National Post (Latest Edition)
Alberta cheers a new oil route
Trump okays $22 billion Alaska rail link project
CALGARY • A surprise U.S. Presidential Permit for a $22-billion project to build a rail link between Alberta and Alaska delighted Prairie politicians and the oilpatch desperate for new oil export routes.
U. S. President Donald Trump announced on Twitter on the weekend that, based on the recommendation of Republican U.S. Senator Dan Sullivan and Representative Don Young, he would issue a permit for the proposed Alberta-to-alaska Railway. “Congratulations to the people of Alaska and Canada!” he tweeted.
The unexpected permit brought the nascent project immediate attention, though it has been in the works since 2015 and has the backing of Alberta government, which is supportive of infrastructure that will move more of its oil, gas and other commodities to export markets.
“This is the first gate,” said JP Gladu, president of the Alberta-to-alaska Railway Development Corp., or A2A Rail. “The fact that this is signed now is a really great signal to us. It’s a signal for both countries about the route.”
But Gladu, who until earlier this year was the president of the Canadian Council for
Aboriginal Business, acknowledged the real work lies ahead for the project, especially the regulatory process in Canada and the U.S. and raising financing in challenging capital markets.
Currently, A2A Rail is conducting aerial surveys of the proposed route and preparing a project description with engineering firm HDR Inc. before submitting the Fort Mcmurray, Alta.-to-anchorage, Alaska rail line to federal regulators. An existing Alaska Railroad connects Fairbanks in central Alaska to the deep-water Anchorage port in the southern part of the state.
“Ports in southcentral Alaska are four days closer to Asia than any other port on North America’s coast,” according to a map on the company’s website. “As a result, the A2A Railway will become a critical import/ export link in the Pacific.”
There are still many details to finalize, including the exact path the new rail line would follow and what the locomotive engines would burn for fuel. Gladu said the company is looking at the feasibility of hydrogen-powered engines, which is an early-stage technology.
Raising capital is a challenge for many resource projects right now but the company’s ownership group, Winnipeg- based Mccoshen Group, has raised enough money for the “front- end of the project” as the company prepares to begin the regulatory process, Gladu said.
In the long- run, he said A2A Rail is setting aside a 49 per cent equity stake in the project for Indigenous communities along the route interested in partnering on the project.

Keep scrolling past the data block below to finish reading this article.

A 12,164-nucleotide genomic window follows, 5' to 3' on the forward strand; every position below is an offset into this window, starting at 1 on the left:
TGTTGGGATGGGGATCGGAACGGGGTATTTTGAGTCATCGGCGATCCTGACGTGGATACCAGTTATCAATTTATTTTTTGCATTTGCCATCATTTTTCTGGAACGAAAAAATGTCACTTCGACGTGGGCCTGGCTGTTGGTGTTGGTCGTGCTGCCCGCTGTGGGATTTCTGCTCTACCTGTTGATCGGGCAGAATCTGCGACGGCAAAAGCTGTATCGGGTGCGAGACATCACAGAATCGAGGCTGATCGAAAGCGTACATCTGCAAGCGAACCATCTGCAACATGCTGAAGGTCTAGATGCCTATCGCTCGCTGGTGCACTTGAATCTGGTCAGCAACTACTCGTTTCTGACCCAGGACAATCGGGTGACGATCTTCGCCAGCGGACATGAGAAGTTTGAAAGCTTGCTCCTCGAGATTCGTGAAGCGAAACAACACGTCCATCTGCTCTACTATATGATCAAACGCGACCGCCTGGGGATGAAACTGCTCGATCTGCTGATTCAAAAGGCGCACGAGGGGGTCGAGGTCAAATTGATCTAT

To that end, the company has been talking to federal, territorial and provincial governments about the possibility of providing financial backstops to Indigenous communities that may be interested in buying a stake.
Transport Minister Marc Garneau and Natural Resources Minister Seamus O’regan’s offices did not respond to requests for comment on the railway line proposal. Gladu said the Alberta government has supported the project enthusiastically as its viewed as a new trade route for oilsands bitumen, which would help make the railway viable.
“The government of Alberta is glad to see the approval of the U. S. Presidential Permit for the A2A Rail project,” said Kavi Bal, spokesperson for Alberta Energy Minister Sonya Savage.
Calgary- based A2A Rail hopes to break ground on the rail line in the middle of the decade and be in service before 2030 on the project, which would wind from Fort Mcmurray through the southern part of the Northwest Territories before turning northwest and cutting through Yukon and Alaska.
In addition to oilsands crude, Gladu said the route will also allow for the export of grains and mined products from northern Canada.
“Bitumen is one of the table stakes of how the economic modelling goes,” Gladu said, but added: “We’ ll be pulling in other products along the line.”
He said the project, if built, would also allow remote First Nations communities to import building materials and other products that are prohibitively expensive in northern Canada.
“It’s to lower costs for northern communities,” Gladu said.
“It’s expensive in the North because of transportation, so being able to bring up building products for Indigenous communities is an advantage.”